General Durable Power of Attorney

Powers of Attorney can become effective immediately or can stay dormant until you become incapacitated. You can name one or more agents or a succession of agents. You can request that any agent you have named act solely or together. The decision is yours. The typical powers that are covered in our documents include personal financial decisions, business operations, real estate transactions, farming operations and more.

The term “Durable” means that the power of attorney continues in effect in the event of your incapacity. If it does not say so, then a power of attorney terminates in the event you are determined to be incapacitated.

A common misconception about this document is that it will be effective after death. This is false. Your agent’s power ceases at your death. Durable Power of Attorney authorizations are only effective while the incapacitated person is living.

Certain authority must be stated specifically or the agent does not have the ability to perform it. An example of this would be granting authority to create or fund a trust, sell or convey your home, or have authority to make gifts. All Powers of Attorney are not created equal. What the document says is important. It is not unusual to find a situation where a client has a power of attorney that does not grant the needed authority.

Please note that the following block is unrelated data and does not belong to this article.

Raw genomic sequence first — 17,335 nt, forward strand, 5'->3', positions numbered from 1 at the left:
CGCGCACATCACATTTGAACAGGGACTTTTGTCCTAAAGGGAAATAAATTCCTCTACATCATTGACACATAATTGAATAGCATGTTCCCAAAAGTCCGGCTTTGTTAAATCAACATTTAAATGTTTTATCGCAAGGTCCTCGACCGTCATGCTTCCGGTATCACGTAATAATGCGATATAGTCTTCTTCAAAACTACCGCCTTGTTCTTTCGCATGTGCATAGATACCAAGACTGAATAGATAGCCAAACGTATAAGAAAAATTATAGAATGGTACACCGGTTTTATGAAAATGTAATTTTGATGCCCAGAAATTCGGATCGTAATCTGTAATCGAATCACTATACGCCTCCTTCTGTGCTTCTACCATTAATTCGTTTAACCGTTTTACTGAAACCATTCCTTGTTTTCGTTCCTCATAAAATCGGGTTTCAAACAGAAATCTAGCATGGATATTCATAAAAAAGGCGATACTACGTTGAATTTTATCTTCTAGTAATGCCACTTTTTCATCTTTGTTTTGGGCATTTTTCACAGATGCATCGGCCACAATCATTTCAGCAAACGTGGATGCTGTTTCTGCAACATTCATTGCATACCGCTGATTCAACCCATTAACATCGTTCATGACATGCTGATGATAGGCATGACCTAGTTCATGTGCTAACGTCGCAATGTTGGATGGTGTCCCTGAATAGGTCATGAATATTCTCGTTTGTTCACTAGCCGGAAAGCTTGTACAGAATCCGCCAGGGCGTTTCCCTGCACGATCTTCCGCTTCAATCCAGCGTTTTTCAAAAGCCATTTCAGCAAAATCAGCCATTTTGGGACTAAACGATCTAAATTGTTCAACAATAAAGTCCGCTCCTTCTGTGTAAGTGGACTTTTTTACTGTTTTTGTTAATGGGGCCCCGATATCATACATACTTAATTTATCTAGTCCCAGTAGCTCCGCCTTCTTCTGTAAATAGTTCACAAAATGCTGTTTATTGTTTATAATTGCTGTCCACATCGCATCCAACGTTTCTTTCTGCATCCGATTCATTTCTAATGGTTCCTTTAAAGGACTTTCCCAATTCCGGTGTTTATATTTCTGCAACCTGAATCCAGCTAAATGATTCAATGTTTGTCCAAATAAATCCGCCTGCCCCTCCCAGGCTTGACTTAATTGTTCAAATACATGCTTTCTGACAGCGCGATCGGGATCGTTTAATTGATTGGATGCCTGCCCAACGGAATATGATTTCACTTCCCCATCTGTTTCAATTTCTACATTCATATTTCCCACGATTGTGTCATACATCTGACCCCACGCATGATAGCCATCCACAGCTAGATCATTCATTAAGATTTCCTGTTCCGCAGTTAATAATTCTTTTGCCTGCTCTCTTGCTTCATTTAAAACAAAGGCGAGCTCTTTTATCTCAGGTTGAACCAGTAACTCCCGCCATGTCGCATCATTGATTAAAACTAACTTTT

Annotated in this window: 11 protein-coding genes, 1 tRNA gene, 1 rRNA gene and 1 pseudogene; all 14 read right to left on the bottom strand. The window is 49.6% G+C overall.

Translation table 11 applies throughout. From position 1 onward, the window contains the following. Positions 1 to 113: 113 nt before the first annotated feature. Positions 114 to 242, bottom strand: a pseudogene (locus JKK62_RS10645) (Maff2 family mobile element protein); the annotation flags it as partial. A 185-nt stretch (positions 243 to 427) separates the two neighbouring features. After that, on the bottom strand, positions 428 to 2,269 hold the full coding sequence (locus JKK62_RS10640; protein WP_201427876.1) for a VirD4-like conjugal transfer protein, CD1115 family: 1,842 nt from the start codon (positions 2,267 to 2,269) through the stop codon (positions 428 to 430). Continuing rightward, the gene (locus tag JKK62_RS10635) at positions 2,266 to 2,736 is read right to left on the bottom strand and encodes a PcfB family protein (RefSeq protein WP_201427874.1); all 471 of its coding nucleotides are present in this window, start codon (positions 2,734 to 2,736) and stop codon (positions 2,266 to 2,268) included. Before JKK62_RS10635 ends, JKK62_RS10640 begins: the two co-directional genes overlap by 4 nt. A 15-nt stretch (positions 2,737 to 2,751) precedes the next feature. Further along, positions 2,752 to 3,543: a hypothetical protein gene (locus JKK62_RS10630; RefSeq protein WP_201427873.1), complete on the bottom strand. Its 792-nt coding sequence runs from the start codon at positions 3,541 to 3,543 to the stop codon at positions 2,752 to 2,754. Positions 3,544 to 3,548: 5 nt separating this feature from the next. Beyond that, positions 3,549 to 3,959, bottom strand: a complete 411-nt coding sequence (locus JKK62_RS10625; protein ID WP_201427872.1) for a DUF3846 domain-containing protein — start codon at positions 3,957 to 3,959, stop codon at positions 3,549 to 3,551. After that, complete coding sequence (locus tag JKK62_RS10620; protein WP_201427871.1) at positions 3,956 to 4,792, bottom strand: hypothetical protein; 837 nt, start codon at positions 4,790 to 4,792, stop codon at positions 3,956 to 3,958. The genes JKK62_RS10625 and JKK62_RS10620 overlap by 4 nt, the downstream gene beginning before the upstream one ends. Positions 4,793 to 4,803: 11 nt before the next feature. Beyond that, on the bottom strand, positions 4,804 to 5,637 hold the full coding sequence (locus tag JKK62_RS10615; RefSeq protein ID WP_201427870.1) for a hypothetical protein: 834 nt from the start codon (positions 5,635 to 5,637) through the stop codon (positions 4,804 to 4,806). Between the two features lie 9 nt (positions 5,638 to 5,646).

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Larson and Brown has over 34 years of estate planning legal experience, but we do much more than simply practice law. We are personally invested in our community and work hard to meet the needs of individuals who seek our help. That’s why we build great relationships with our clients by providing valuable information, guidance, and support for current concerns, as well as long term planning.

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